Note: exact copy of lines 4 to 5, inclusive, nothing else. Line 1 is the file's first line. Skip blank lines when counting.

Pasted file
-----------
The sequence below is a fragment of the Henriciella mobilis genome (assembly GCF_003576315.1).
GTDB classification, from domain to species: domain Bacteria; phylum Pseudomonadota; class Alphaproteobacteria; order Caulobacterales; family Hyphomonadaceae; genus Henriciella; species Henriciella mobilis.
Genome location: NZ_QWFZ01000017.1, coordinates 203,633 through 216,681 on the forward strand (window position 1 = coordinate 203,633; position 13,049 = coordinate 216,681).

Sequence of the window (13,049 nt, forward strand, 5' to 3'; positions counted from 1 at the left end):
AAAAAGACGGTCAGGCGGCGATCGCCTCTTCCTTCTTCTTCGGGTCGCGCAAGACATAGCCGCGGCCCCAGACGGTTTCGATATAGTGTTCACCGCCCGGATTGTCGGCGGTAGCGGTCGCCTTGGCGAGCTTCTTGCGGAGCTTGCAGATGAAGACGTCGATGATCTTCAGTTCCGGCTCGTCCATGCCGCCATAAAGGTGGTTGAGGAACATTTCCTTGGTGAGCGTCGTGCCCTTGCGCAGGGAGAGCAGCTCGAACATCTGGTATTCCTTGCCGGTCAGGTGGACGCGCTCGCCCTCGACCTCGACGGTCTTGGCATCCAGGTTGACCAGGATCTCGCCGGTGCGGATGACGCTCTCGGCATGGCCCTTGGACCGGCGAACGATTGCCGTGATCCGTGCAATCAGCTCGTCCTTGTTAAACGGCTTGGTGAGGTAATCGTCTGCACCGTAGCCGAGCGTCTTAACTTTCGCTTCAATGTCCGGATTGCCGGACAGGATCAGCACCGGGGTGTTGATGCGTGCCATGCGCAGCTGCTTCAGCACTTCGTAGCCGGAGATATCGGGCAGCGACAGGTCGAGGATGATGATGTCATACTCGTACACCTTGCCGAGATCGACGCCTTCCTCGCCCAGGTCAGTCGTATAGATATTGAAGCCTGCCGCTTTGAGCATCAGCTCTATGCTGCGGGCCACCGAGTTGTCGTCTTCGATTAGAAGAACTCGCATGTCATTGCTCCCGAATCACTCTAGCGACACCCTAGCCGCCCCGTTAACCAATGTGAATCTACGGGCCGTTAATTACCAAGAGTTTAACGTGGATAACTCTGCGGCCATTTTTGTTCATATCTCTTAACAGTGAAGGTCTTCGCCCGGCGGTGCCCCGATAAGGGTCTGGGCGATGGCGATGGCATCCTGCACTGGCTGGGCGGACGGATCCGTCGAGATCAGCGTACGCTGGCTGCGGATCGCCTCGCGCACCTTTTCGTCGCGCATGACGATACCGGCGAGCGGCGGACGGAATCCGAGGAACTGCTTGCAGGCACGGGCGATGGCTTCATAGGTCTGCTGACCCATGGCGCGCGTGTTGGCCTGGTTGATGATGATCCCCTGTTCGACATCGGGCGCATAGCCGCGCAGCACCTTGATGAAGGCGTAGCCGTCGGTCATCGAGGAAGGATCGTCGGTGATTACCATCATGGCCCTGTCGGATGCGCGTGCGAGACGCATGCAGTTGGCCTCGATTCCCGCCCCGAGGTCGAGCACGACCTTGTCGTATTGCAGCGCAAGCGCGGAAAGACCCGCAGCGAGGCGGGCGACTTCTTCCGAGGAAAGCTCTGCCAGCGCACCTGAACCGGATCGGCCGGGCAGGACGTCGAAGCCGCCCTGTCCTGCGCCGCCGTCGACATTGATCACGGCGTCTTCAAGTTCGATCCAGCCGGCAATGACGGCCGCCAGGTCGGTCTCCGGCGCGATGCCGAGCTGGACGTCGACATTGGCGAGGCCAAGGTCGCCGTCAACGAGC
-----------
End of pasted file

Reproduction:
Sequence of the window (13,049 nt, forward strand, 5' to 3'; positions counted from 1 at the left end):
AAAAAGACGGTCAGGCGGCGATCGCCTCTTCCTTCTTCTTCGGGTCGCGCAAGACATAGCCGCGGCCCCAGACGGTTTCGATATAGTGTTCACCGCCCGGATTGTCGGCGGTAGCGGTCGCCTTGGCGAGCTTCTTGCGGAGCTTGCAGATGAAGACGTCGATGATCTTCAGTTCCGGCTCGTCCATGCCGCCATAAAGGTGGTTGAGGAACATTTCCTTGGTGAGCGTCGTGCCCTTGCGCAGGGAGAGCAGCTCGAACATCTGGTATTCCTTGCCGGTCAGGTGGACGCGCTCGCCCTCGACCTCGACGGTCTTGGCATCCAGGTTGACCAGGATCTCGCCGGTGCGGATGACGCTCTCGGCATGGCCCTTGGACCGGCGAACGATTGCCGTGATCCGTGCAATCAGCTCGTCCTTGTTAAACGGCTTGGTGAGGTAATCGTCTGCACCGTAGCCGAGCGTCTTAACTTTCGCTTCAATGTCCGGATTGCCGGACAGGATCAGCACCGGGGTGTTGATGCGTGCCATGCGCAGCTGCTTCAGCACTTCGTAGCCGGAGATATCGGGCAGCGACAGGTCGAGGATGATGATGTCATACTCGTACACCTTGCCGAGATCGACGCCTTCCTCGCCCAGGTCAGTCGTATAGATATTGAAGCCTGCCGCTTTGAGCATCAGCTCTATGCTGCGGGCCACCGAGTTGTCGTCTTCGATTAGAAGAACTCGCATGTCATTGCTCCCGAATCACTCTAGCGACACCCTAGCCGCCCCGTTAACCAATGTGAATCTACGGGCCGTTAATTACCAAGAGTTTAACGTGGATAACTCTGCGGCCATTTTTGTTCATATCTCTTAACAGTGAAGGTCTTCGCCCGGCGGTGCCCCGATAAGGGTCTGGGCGATGGCGATGGCATCCTGCACTGGCTGGGCGGACGGATCCGTCGAGATCAGCGTACGCTGGCTGCGGATCGCCTCGCGCACCTTTTCGTCGCGCATGACGATACCGGCGAGCGGCGGACGGAATCCGAGGAACTGCTTGCAGGCACGGGCGATGGCTTCATAGGTCTGCTGACCCATGGCGCGCGTGTTGGCCTGGTTGATGATGATCCCCTGTTCGACATCGGGCGCATAGCCGCGCAGCACCTTGATGAAGGCGTAGCCGTCGGTCATCGAGGAAGGATCGTCGGTGATTACCATCATGGCCCTGTCGGATGCGCGTGCGAGACGCATGCAGTTGGCCTCGATTCCCGCCCCGAGGTCGAGCACGACCTTGTCGTATTGCAGCGCAAGCGCGGAAAGACCCGCAGCGAGGCGGGCGACTTCTTCCGAGGAAAGCTCTGCCAGCGCACCTGAACCGGATCGGCCGGGCAGGACGTCGAAGCCGCCCTGTCCTGCGCCGCCGTCGACATTGATCACGGCGTCTTCAAGTTCGATCCAGCCGGCAATGACGGCCGCCAGGTCGGTCTCCGGCGCGATGCCGAGCTGGACGTCGACATTGGCGAGGCCAAGGTCGCCGTCAACGAGC